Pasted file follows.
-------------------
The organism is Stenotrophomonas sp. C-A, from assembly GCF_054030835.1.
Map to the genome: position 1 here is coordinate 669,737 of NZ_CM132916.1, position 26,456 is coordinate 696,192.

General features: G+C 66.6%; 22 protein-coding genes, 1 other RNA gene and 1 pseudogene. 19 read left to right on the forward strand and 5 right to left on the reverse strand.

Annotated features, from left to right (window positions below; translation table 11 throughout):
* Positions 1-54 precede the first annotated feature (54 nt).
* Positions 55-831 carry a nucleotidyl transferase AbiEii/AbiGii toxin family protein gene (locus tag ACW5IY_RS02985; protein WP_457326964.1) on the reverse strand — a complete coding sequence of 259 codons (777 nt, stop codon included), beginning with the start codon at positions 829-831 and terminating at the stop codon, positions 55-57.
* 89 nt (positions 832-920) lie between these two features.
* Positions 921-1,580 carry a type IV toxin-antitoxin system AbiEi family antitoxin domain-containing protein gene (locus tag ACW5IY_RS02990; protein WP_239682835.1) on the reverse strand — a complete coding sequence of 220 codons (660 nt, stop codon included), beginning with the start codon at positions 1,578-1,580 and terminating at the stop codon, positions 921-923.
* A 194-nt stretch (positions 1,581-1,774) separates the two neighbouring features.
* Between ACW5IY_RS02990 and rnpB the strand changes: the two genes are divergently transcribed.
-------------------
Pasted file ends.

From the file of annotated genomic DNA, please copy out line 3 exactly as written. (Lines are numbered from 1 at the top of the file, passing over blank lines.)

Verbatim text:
General features: G+C 66.6%; 22 protein-coding genes, 1 other RNA gene and 1 pseudogene. 19 read left to right on the forward strand and 5 right to left on the reverse strand.